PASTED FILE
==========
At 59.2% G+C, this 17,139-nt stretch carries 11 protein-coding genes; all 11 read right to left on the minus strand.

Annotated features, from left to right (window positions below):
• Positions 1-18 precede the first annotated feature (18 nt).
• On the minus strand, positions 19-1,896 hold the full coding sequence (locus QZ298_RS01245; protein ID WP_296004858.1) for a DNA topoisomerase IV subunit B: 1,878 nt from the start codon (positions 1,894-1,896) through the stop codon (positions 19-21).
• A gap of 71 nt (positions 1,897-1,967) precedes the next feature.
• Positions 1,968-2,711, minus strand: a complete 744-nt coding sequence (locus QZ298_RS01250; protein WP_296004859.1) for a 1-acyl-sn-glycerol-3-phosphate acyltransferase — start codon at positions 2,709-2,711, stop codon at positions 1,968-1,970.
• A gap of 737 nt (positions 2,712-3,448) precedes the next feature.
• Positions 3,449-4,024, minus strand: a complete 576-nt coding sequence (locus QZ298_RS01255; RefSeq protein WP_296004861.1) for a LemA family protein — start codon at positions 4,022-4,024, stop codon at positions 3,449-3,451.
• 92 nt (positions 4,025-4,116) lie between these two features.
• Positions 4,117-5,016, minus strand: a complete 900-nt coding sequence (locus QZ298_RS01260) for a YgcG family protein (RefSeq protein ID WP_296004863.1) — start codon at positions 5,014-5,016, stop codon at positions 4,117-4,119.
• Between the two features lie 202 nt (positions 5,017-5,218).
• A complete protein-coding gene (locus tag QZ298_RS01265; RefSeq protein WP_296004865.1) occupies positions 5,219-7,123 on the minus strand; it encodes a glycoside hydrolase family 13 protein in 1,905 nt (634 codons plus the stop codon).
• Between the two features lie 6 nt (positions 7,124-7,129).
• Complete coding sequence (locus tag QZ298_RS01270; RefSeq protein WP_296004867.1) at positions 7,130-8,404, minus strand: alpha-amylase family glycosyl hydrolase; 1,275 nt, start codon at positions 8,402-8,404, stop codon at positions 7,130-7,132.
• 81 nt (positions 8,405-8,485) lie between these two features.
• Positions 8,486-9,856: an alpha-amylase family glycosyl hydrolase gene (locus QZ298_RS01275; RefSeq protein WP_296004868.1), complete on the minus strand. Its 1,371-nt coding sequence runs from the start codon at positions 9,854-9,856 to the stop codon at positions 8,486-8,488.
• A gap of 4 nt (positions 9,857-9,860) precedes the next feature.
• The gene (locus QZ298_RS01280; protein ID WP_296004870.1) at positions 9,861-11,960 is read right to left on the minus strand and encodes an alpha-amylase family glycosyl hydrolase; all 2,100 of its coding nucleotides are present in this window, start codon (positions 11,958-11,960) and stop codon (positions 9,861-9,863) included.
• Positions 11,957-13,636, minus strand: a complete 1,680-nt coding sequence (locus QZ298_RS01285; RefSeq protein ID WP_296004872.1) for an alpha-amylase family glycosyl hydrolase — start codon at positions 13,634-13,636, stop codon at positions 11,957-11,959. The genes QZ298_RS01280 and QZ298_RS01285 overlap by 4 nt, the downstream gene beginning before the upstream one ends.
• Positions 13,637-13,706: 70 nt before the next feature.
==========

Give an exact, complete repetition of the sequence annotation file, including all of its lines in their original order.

At 59.2% G+C, this 17,139-nt stretch carries 11 protein-coding genes; all 11 read right to left on the minus strand.

Annotated features, from left to right (window positions below):
• Positions 1-18 precede the first annotated feature (18 nt).
• On the minus strand, positions 19-1,896 hold the full coding sequence (locus QZ298_RS01245; protein ID WP_296004858.1) for a DNA topoisomerase IV subunit B: 1,878 nt from the start codon (positions 1,894-1,896) through the stop codon (positions 19-21).
• A gap of 71 nt (positions 1,897-1,967) precedes the next feature.
• Positions 1,968-2,711, minus strand: a complete 744-nt coding sequence (locus QZ298_RS01250; protein WP_296004859.1) for a 1-acyl-sn-glycerol-3-phosphate acyltransferase — start codon at positions 2,709-2,711, stop codon at positions 1,968-1,970.
• A gap of 737 nt (positions 2,712-3,448) precedes the next feature.
• Positions 3,449-4,024, minus strand: a complete 576-nt coding sequence (locus QZ298_RS01255; RefSeq protein WP_296004861.1) for a LemA family protein — start codon at positions 4,022-4,024, stop codon at positions 3,449-3,451.
• 92 nt (positions 4,025-4,116) lie between these two features.
• Positions 4,117-5,016, minus strand: a complete 900-nt coding sequence (locus QZ298_RS01260) for a YgcG family protein (RefSeq protein ID WP_296004863.1) — start codon at positions 5,014-5,016, stop codon at positions 4,117-4,119.
• Between the two features lie 202 nt (positions 5,017-5,218).
• A complete protein-coding gene (locus tag QZ298_RS01265; RefSeq protein WP_296004865.1) occupies positions 5,219-7,123 on the minus strand; it encodes a glycoside hydrolase family 13 protein in 1,905 nt (634 codons plus the stop codon).
• Between the two features lie 6 nt (positions 7,124-7,129).
• Complete coding sequence (locus tag QZ298_RS01270; RefSeq protein WP_296004867.1) at positions 7,130-8,404, minus strand: alpha-amylase family glycosyl hydrolase; 1,275 nt, start codon at positions 8,402-8,404, stop codon at positions 7,130-7,132.
• 81 nt (positions 8,405-8,485) lie between these two features.
• Positions 8,486-9,856: an alpha-amylase family glycosyl hydrolase gene (locus QZ298_RS01275; RefSeq protein WP_296004868.1), complete on the minus strand. Its 1,371-nt coding sequence runs from the start codon at positions 9,854-9,856 to the stop codon at positions 8,486-8,488.
• A gap of 4 nt (positions 9,857-9,860) precedes the next feature.
• The gene (locus QZ298_RS01280; protein ID WP_296004870.1) at positions 9,861-11,960 is read right to left on the minus strand and encodes an alpha-amylase family glycosyl hydrolase; all 2,100 of its coding nucleotides are present in this window, start codon (positions 11,958-11,960) and stop codon (positions 9,861-9,863) included.
• Positions 11,957-13,636, minus strand: a complete 1,680-nt coding sequence (locus QZ298_RS01285; RefSeq protein ID WP_296004872.1) for an alpha-amylase family glycosyl hydrolase — start codon at positions 13,634-13,636, stop codon at positions 11,957-11,959. The genes QZ298_RS01280 and QZ298_RS01285 overlap by 4 nt, the downstream gene beginning before the upstream one ends.
• Positions 13,637-13,706: 70 nt before the next feature.